The statutory structure plainly gives the EEOC the dominant role in enforcing the ADEA. Both section 7(c) of the ADEA and section 16(b) of the FLSA expressly foreclose subsequent litigation by or on behalf of an employee following the commencement of an EEOC enforcement action. Section 7(c)(1) of the ADEA states that "the right of any person to bring such action shall terminate upon the commencement of an action by the Equal Employment Opportunity Commission to enforce the right of such employee under this chapter." Section 16(b) of the FLSA contains a similar provision: "The right provided by this subsection to bring an action by or on behalf of any employee, and the right of any employee to become a party plaintiff to any such action, shall terminate upon the filing of a complaint by the Secretary of Labor3 in an action under section 217 of this title."4 Likewise, sections 16(b) and (c) foreclose the right of an employee to participate as a party plaintiff in an EEOC enforcement action.


Suits brought by the EEOC thus have priority over private suits: Once the EEOC commences an age discrimination suit, the right to commence a private action twice authorized by the ADEA ceases to exist. ADEA private lawsuits therefore are secondary in the statutory scheme to administrative remedies and suits brought by the Commission. See Dean v. American Sec. Ins. Co., 559 F.2d 1036, 1038 (5th Cir.1977), cert. denied, 434 U.S. 1066, 98 S.Ct. 1243, 55 L.Ed.2d 767 (1978); Rogers v. Exxon Research & Engineering Co., 550 F.2d 834, 841 (3d Cir.1977), cert. denied, 434 U.S. 1022, 98 S.Ct. 749, 54 L.Ed.2d 770 (1978).5


The enforcement provisions of the ADEA, including the automatic termination of an employee's private rights upon the commencement of an EEOC action, are an integral part of the ADEA's remedial scheme; their purpose is "to relieve the courts and employers of the burden of litigating a multiplicity of suits based on the same violations of the act by an employer." S.Rep. No. 145, 87th Cong., 1st Sess. (1961), reprinted in 1961 U.S.Code Cong. & Ad.News 1620, 1659 (discussing FLSA Section 16(b)). Moreover, these provisions reduce the danger of inconsistent adjudications because the claims of all employees who have not already initiated private actions are consolidated at the time the EEOC files its suit. See Donovan v. University of Texas at El Paso, 643 F.2d 1201, 1207-08 (5th Cir.1981). Finally, they preclude res judicata problems because the EEOC judicially binds all employees on whose behalf it sues. Id. at 1208.


Mindful of this complex statutory structure, we proceed to consider King and Keith's objections to the consent decree approved by the district court.

B. The Objectors' Challenges


Objectors King and Keith contend that the settlement is unfair because it extinguishes their rights under the ADEA without providing them any relief. In particular, they point to paragraph 17 of the consent decree, which dismisses with prejudice any rights they might have had to bring private ADEA actions against Pan Am. Objectors argue that the EEOC has denied them due process by settling away their legal rights without proper notice or consent, and without giving them anything in exchange.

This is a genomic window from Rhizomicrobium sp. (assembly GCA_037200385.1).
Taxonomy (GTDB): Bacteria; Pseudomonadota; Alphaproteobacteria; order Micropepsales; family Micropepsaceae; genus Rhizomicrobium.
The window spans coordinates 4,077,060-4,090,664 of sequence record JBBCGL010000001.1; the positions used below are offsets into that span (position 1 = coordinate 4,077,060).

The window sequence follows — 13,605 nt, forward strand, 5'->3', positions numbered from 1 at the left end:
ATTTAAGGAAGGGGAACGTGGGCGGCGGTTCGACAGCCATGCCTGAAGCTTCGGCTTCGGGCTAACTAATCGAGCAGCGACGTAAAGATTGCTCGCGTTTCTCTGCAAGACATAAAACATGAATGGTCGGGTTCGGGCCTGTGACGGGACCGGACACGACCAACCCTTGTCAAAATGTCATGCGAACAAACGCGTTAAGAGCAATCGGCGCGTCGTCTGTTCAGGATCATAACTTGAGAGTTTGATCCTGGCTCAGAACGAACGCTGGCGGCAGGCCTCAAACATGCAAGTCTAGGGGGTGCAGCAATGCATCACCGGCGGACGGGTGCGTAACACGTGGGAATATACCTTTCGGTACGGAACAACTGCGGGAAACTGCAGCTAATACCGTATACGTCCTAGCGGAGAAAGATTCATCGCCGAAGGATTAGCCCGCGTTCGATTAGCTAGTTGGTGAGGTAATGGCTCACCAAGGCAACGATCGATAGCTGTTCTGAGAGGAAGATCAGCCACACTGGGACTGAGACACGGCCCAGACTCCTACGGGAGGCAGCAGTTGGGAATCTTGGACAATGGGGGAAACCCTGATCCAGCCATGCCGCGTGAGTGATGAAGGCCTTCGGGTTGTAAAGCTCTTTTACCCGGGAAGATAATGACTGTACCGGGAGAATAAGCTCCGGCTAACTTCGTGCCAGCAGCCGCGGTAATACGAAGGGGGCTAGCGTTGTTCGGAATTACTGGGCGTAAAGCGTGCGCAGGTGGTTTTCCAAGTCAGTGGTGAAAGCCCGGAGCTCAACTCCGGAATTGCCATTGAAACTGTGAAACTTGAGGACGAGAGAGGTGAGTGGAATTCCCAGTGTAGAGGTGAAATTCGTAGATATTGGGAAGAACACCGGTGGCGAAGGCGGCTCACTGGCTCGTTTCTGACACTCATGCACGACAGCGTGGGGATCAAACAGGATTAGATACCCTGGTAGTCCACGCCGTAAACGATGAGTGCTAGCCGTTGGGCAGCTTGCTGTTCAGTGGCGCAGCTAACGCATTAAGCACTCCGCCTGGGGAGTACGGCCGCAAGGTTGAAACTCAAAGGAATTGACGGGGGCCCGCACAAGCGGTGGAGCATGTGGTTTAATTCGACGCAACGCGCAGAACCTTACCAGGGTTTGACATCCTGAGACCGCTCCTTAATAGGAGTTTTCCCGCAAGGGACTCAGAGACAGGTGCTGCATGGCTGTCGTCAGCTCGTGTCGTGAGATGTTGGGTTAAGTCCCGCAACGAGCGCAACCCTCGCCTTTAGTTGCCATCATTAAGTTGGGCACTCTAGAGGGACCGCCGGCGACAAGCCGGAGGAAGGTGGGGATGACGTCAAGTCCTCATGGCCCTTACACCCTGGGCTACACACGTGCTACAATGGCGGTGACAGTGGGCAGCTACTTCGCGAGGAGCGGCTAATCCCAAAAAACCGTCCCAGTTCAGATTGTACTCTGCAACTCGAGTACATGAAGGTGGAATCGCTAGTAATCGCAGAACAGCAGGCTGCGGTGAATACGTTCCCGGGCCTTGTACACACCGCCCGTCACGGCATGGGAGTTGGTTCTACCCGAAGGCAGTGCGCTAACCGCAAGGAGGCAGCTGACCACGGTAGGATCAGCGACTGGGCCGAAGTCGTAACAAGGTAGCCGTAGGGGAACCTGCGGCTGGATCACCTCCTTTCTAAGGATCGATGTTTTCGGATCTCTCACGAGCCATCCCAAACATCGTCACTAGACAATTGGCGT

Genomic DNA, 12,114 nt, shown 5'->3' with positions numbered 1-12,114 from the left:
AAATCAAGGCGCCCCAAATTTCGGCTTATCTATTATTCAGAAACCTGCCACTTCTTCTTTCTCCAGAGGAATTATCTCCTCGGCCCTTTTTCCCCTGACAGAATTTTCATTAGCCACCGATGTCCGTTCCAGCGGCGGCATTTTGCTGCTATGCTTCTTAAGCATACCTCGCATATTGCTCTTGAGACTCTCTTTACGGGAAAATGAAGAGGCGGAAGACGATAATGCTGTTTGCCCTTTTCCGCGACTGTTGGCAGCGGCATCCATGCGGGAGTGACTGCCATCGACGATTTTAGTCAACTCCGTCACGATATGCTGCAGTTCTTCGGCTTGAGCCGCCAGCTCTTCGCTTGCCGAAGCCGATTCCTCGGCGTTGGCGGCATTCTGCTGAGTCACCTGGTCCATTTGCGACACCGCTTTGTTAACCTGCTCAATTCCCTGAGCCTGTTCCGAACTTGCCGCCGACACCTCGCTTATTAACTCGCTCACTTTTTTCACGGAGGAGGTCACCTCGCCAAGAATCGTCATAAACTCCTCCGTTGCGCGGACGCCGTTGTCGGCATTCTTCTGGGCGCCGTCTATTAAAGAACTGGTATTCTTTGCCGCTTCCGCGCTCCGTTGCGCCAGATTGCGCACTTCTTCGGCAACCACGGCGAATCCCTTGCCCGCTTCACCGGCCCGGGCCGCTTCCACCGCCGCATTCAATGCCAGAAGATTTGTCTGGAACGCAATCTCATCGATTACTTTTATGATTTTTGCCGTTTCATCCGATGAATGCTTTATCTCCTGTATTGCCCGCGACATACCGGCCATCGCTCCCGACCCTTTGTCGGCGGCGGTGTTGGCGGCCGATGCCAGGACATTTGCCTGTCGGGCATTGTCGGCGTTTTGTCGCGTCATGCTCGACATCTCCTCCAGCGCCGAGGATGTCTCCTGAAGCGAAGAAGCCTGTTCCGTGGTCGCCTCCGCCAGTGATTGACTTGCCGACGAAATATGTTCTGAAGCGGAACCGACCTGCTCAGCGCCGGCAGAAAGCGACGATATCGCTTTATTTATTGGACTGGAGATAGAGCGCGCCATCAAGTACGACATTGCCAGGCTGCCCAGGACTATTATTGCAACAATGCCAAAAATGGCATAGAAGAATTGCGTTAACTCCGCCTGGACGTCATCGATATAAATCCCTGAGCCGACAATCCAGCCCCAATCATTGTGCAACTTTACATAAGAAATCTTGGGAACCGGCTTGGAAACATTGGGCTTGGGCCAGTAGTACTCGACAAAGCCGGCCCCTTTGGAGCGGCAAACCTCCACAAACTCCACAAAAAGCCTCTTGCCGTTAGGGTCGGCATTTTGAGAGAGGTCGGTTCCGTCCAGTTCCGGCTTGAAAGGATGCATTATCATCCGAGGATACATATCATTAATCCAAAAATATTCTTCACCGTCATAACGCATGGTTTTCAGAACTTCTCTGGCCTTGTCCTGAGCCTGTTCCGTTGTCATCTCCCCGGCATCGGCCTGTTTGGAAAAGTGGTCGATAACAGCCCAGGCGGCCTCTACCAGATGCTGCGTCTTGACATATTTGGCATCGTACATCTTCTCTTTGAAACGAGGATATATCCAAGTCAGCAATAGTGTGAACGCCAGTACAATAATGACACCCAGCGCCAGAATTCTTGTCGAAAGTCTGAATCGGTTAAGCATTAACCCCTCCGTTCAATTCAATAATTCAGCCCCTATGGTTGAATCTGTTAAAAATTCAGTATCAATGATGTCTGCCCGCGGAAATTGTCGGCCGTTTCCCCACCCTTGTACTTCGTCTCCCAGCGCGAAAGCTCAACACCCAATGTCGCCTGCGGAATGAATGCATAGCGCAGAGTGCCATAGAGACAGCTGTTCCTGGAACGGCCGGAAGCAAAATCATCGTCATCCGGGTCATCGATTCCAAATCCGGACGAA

On its face, we find the objectors' claim appealing. It is fundamental to our notions of due process that a consent decree cannot prejudice the rights of a third party who fails to consent to it. See Firefighters v. City of Cleveland, 478 U.S. 501, 529, 106 S.Ct. 3063, 3079, 92 L.Ed.2d 405 (1986); United States v. Ward Baking Co., 376 U.S. 327, 334-35, 84 S.Ct. 763, 768-69, 11 L.Ed.2d 743 (1964). This rule is founded in our "deep-rooted historic tradition that everyone should have his own day in court." 18 C. Wright, A. Miller, & E. Cooper, Federal Practice and Procedure Sec. 4449 at 417 (1981). "[P]arties who choose to resolve litigation through settlement may not dispose of the claims of a third party ... without that party's agreement. A court's approval of a consent decree between some of the parties therefore cannot dispose of the valid claims of nonconsenting intervenors; if properly raised, these claims remain and may be litigated by the intervenor." Firefighters, 478 U.S. at 529, 106 S.Ct. at 3079. Likewise, a consent decree cannot prejudice the rights of persons who are strangers to the proceeding, even though they may have actual knowledge of the settlement or the underlying litigation. Martin v. Wilks, --- U.S. ----, 109 S.Ct. 2180, 2184, 104 L.Ed.2d 835 (1989).


Were this the end of our inquiry, King and Keith would surely prevail in their effort to overturn the district court's order approving the settlement and consent decree. Although they were permitted to intervene for the limited purpose of challenging the consent decree, neither King nor Keith were parties to the settlement; nor did they agree to its terms. The consent decree therefore could not prejudice their rights without offending due process.


Contrary to the objectors' contentions, however, the consent decree does not in fact prejudice any rights they have under the ADEA. As explained earlier, an individual employee's right to bring a private ADEA action terminates upon the EEOC's commencement of an enforcement action on his behalf. See pp. 1506-06 supra. The EEOC sought recovery in this suit on behalf of "any ... persons who would have remained in the Company's employment past the age of 60 in a Flight Engineer position but for the Company's refusal to employ that person after he reached the age of 60." EEOC's Complaint, CR 1 at 2. The objectors do not dispute that they fall within this category of persons; indeed, in order to prevail in an ADEA claim against Pan Am they would have to prove that they fit precisely the description of persons on whose behalf the EEOC brought its suit. An EEOC age discrimination suit commences with the filing of the complaint, regardless of whether the complaint names specific individual employees. See EEOC v. Gilbarco, Inc., 615 F.2d 985, 990 (4th Cir.1980).6 King and Keith's rights to bring any ADEA claims against their former employer therefore terminated on September 15, 1981, when the EEOC filed its complaint on their behalf.